- Once tables are in place, call over seated students QUICKLY in order from left to right or what works for you. Once they are in place, call out the standing kids in order QUICKLY. We practiced this until I could get everybody in place in ONE MINUTE or less. Yes - it's possible even when talking about THAT 5th grade group of 36. Practice, practice, practice! Students are not to be talking on their way over OR while waiting for everyone to get to their place. They can do this if you expect them to do this. Practice until they do - even if it means they run out of time and don't get to work on their project. Life lesson! It goes without saying that this seating arrangement should be written down and is separate from the group seating chart used for attendance and independent work. Call ALL names (even those who may be absent) so kids get used to hearing the names leading up to their own. Explain that to students.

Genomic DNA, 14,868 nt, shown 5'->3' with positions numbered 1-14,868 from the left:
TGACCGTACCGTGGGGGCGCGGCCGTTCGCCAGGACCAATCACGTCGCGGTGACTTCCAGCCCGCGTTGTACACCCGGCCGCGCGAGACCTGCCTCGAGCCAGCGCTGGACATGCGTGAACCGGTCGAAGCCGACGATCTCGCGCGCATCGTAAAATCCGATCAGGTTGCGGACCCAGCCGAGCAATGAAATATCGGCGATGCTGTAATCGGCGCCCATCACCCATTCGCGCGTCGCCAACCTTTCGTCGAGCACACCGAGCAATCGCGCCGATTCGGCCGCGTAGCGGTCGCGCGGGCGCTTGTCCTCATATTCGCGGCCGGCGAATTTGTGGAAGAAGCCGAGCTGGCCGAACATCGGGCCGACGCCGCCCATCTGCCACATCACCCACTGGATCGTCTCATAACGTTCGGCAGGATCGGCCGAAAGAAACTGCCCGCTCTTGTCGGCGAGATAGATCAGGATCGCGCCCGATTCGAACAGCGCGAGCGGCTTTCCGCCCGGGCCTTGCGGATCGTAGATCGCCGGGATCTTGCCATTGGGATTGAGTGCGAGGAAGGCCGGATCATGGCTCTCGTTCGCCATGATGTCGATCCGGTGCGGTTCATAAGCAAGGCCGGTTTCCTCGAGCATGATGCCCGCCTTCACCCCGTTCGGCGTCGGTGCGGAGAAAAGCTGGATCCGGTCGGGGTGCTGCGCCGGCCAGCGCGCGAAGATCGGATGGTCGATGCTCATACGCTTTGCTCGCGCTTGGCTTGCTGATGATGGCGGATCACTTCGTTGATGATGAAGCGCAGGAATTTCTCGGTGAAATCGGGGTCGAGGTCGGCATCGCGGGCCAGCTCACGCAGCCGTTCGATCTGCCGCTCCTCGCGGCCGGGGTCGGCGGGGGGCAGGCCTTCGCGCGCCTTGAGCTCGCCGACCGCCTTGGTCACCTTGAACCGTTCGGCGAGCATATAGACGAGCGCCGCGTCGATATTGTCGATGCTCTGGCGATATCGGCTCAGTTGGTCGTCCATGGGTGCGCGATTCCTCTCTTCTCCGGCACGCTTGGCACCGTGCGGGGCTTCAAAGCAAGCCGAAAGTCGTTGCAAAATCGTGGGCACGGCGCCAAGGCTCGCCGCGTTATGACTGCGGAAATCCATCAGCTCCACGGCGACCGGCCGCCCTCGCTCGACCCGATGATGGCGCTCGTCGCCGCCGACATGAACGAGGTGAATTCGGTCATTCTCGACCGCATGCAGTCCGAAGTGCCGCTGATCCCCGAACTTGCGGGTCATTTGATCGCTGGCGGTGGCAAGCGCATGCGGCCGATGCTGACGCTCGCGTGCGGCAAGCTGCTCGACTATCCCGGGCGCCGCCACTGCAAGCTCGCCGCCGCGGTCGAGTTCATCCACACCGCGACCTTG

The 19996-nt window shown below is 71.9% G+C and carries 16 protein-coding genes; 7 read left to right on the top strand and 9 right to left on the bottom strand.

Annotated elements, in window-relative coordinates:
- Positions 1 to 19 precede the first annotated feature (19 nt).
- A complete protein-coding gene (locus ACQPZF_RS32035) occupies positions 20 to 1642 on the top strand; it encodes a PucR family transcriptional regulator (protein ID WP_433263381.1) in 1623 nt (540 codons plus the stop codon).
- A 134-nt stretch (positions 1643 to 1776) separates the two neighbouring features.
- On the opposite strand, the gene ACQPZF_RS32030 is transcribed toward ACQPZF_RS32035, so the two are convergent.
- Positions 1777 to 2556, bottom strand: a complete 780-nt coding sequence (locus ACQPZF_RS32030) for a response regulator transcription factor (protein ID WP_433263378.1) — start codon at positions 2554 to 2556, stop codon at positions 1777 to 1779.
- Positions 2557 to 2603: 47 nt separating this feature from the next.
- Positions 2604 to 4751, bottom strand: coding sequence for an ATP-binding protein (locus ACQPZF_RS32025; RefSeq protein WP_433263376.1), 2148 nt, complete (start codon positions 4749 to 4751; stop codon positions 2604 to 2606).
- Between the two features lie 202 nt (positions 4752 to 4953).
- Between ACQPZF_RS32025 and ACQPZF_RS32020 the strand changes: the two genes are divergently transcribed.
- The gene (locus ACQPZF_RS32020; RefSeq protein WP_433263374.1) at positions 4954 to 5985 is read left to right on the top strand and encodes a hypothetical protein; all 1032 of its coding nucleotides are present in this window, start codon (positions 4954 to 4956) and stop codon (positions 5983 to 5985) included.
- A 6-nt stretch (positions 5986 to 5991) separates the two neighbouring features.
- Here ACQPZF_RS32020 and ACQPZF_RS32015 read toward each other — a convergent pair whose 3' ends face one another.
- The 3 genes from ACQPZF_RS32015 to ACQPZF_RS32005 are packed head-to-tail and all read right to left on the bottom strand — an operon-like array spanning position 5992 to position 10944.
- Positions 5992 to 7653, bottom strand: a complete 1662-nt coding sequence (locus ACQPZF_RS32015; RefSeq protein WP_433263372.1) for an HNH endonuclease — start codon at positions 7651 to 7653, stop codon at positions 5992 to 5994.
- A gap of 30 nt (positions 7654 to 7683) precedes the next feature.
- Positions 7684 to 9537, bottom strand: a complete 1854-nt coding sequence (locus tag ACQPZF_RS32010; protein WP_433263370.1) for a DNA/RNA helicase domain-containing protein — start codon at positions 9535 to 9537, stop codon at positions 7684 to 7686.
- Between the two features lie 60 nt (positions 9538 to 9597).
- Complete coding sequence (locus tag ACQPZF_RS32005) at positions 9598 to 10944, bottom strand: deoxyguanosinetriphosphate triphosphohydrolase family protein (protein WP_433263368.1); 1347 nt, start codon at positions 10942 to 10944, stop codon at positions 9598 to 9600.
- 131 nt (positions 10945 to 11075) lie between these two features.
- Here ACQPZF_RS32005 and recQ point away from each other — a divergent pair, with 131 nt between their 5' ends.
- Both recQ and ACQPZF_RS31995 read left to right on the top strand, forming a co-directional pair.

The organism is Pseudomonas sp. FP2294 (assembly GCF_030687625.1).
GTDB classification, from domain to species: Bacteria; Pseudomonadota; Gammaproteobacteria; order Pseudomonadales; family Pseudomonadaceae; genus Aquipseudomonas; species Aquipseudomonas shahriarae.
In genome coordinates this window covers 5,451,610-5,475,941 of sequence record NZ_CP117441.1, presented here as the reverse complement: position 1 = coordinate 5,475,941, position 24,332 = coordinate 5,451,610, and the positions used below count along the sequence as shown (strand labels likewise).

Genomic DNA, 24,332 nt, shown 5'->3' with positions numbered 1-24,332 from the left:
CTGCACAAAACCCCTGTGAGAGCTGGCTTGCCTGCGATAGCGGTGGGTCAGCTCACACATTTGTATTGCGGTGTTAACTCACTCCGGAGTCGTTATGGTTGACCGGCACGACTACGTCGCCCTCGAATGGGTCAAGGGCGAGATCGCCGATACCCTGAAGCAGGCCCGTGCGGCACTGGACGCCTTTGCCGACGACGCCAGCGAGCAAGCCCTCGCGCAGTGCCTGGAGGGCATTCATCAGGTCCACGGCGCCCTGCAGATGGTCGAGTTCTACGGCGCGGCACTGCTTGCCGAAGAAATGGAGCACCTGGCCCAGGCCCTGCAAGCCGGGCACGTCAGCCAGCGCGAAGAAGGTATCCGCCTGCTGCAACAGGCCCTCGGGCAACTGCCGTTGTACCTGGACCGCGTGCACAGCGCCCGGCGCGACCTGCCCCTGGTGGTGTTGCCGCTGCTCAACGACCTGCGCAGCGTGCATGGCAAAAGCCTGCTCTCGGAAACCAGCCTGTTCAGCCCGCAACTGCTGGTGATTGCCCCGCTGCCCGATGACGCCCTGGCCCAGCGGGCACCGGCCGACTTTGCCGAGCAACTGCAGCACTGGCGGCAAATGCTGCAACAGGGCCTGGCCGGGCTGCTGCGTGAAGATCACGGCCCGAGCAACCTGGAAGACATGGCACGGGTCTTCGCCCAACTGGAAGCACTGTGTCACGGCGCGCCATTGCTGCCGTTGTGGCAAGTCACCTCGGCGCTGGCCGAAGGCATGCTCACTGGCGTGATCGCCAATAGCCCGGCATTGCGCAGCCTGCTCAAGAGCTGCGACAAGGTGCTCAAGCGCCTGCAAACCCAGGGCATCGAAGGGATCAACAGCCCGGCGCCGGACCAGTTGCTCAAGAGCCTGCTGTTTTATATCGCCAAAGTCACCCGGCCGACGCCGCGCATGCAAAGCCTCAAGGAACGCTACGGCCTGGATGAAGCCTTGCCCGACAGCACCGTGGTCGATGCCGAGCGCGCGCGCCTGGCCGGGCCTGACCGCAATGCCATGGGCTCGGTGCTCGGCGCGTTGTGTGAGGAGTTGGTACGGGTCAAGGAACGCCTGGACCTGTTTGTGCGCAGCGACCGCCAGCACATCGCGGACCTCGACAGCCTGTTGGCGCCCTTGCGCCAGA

- At this moment, you should have everybody in place and quiet. You need to immediately begin a quick focus activity to keep them that way. I taught the kids to do 'tap tap'. My signal is to hold up my two pointer fingers, say 'tap tap' and 'tap tap' dots with my pointer fingers in a synchronized, circular motion on my head around my ears while students do the same. You do these dots until ALL students are engaged. Do not be surprised if some kids can't do this. If necessary, practice & sometimes allow certain kids to do it with just one hand. Usually these are kids that have other developmental delays.

NOW you are ready to begin the actual demo. Once the kids have practiced this routine from start to finish, you should need less than 3 minutes from moving tables to end of 'tap tap'. Practice, practice, practice.

Next up - how to setup your actual demo!